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Going Pagan

Merry Winter Solstice! Last weekend we hosted our annual Solstice Soup and farm stand. In spite of the rain, it was still a fun time. The Soup began in 2012 when, faced with a surplus of storage crops, Dan and I calculated that we could clear out the walk-in cooler if we lured people in with free butternut squash soup. Seven years later, what began as a small, bring-your-own-bowl event has evolved into a multitude of soups, a fully stocked farm stand, and a bulk sale. Not surprisingly, there’s still a surplus at the end. This, in turn, had prompted Dan to suggest that we continue selling deeper into the winter. For now, I’m content to let him go it alone while I attend to Christmas cookies. Once January rolls around, I may be in a different frame of mind.

Solstice Soup, 2018

Solstice Soup, 2014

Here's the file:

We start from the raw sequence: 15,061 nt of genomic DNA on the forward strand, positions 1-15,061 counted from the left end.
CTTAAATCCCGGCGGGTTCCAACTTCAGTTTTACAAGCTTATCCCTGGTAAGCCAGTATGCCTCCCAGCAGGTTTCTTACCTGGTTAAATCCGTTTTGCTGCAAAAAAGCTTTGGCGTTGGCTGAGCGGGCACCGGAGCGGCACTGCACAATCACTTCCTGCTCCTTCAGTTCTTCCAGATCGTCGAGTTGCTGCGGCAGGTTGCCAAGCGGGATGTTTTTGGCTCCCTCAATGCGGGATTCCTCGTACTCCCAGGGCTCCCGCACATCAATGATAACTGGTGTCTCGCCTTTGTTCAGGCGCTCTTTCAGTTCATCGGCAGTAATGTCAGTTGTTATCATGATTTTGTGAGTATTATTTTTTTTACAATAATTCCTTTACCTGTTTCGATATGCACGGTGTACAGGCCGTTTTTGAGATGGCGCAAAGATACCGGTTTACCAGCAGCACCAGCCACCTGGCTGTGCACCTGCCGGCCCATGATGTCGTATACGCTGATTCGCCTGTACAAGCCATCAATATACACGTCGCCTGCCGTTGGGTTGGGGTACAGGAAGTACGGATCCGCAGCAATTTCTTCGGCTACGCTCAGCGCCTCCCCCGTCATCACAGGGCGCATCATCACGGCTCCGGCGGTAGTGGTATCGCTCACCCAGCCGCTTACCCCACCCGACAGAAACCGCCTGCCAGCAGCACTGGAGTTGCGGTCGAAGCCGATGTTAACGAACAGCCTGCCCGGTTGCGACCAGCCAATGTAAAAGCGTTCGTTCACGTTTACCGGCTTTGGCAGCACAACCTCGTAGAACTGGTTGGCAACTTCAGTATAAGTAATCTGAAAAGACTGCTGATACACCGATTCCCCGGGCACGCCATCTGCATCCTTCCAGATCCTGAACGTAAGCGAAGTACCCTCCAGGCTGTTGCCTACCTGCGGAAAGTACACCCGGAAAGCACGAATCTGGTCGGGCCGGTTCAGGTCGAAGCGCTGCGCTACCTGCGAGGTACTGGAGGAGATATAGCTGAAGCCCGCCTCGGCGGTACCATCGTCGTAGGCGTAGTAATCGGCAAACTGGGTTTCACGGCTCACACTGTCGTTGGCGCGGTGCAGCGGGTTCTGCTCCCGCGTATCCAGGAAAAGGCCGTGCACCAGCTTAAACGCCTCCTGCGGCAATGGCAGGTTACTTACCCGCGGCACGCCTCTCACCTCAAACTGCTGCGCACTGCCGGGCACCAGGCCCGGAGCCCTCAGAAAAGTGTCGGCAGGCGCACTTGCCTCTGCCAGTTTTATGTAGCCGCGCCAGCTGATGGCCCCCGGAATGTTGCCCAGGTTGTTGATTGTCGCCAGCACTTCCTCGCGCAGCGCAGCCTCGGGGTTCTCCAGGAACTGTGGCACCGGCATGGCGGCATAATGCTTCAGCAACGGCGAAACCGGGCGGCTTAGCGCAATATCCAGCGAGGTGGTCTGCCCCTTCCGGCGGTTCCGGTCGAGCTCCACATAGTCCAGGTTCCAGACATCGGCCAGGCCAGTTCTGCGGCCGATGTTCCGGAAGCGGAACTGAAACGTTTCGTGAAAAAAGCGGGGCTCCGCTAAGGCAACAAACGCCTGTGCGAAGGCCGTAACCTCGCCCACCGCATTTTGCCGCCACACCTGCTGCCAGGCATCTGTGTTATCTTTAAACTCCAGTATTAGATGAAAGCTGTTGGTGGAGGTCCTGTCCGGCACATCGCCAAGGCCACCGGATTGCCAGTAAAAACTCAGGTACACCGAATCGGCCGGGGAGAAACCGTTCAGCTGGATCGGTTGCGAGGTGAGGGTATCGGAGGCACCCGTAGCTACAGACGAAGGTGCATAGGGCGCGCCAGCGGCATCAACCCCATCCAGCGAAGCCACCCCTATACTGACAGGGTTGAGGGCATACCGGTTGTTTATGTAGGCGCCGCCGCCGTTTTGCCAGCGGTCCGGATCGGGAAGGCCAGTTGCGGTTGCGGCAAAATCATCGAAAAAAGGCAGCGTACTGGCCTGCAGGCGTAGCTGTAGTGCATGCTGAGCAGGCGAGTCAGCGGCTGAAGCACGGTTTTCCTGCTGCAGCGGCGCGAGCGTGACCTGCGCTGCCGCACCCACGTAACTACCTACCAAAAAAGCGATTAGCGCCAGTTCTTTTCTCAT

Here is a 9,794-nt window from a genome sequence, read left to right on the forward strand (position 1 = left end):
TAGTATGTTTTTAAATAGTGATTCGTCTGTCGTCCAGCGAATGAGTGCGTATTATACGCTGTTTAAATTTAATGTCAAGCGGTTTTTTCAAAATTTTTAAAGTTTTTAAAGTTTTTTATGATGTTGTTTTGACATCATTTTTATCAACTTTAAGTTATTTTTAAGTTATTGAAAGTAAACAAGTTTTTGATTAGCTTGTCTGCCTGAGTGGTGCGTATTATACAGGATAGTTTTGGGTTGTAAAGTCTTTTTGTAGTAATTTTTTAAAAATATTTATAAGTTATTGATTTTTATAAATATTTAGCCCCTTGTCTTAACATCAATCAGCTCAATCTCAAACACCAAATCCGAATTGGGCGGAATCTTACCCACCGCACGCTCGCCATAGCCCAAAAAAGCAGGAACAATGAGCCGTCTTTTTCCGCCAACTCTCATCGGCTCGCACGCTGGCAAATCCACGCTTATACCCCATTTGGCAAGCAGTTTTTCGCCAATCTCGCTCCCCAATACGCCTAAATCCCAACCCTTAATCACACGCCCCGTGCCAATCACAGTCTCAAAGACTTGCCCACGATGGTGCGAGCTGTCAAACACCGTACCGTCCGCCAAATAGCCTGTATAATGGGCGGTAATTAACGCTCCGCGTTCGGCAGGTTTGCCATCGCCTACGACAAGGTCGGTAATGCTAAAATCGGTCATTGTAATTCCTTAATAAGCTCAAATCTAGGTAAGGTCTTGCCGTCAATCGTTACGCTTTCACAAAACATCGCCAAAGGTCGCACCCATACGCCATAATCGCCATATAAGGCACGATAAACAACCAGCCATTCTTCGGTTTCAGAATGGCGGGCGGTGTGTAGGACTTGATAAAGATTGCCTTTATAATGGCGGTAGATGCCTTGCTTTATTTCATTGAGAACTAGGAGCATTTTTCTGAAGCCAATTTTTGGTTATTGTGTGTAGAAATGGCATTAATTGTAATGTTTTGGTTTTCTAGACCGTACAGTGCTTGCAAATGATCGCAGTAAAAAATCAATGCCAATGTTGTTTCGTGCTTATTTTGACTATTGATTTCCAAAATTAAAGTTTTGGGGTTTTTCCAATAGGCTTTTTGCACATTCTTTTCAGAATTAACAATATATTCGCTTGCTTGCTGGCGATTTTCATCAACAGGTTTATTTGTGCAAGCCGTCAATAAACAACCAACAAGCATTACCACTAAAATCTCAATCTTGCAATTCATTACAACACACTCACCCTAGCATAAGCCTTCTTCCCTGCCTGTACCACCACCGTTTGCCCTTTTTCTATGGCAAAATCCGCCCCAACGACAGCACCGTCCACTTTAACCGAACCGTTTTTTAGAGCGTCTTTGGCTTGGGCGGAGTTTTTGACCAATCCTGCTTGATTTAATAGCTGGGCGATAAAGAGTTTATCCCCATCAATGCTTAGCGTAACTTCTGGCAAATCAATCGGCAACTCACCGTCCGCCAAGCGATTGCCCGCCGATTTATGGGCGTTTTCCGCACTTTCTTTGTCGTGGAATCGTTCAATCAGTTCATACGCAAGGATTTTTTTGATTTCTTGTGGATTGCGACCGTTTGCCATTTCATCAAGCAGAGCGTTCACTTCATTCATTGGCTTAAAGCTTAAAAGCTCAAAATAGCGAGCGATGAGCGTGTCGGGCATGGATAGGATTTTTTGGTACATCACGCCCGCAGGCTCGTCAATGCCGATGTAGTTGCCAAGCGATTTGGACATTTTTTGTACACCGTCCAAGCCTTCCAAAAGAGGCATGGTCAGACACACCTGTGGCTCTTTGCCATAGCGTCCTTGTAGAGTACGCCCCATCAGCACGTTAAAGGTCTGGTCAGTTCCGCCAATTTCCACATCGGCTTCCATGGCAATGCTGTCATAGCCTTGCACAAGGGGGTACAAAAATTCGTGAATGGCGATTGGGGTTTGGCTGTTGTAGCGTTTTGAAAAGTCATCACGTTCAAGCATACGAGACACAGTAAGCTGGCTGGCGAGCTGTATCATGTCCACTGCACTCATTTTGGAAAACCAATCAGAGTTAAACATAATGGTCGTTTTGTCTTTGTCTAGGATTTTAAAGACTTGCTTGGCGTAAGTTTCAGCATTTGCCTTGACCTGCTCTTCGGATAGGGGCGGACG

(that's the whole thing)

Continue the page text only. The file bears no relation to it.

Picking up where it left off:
The true solstice was yesterday, and I could have burned the house down with a candle show to rival Times Square. Despite his Catholic upbringing, Dan has long expressed a preference for pagan tradition. He once even threatened to boycott Christmas and host a competing solstice party of his own (I told him to set a table for one). Yet with so many things involving Dan, what starts out seeming ludicrous ends up making complete sense in the end. Given that farmers literally set their calendars by the sun, it should come as no surprise that they would celebrate both its zenith and nadir. For myself, after months spent working in the sun among plants, it’s no wonder than I’d want to bring both greenery and light indoors in the depths of winter. And so it goes that with each passing year, I appreciate the winter solstice and its corresponding rituals more and more. While our extended families will always gather for Christmas, Dan and I now make it a point to invite our farm crew over for the solstice. This year we were especially happy to be joined by former apprentices Noreen Hussein and Zsofi Bodnar, whose seven-month-old son, Nalan, held court over everyone. It was wonderful to reunite with friends, and to fulfill Dan’s long-held wish that we celebrate the solstice on its actual date. At this dark, barren time of year, what better way to celebrate the return to the sun or a savior’s birth than with greenery, light, and friends?

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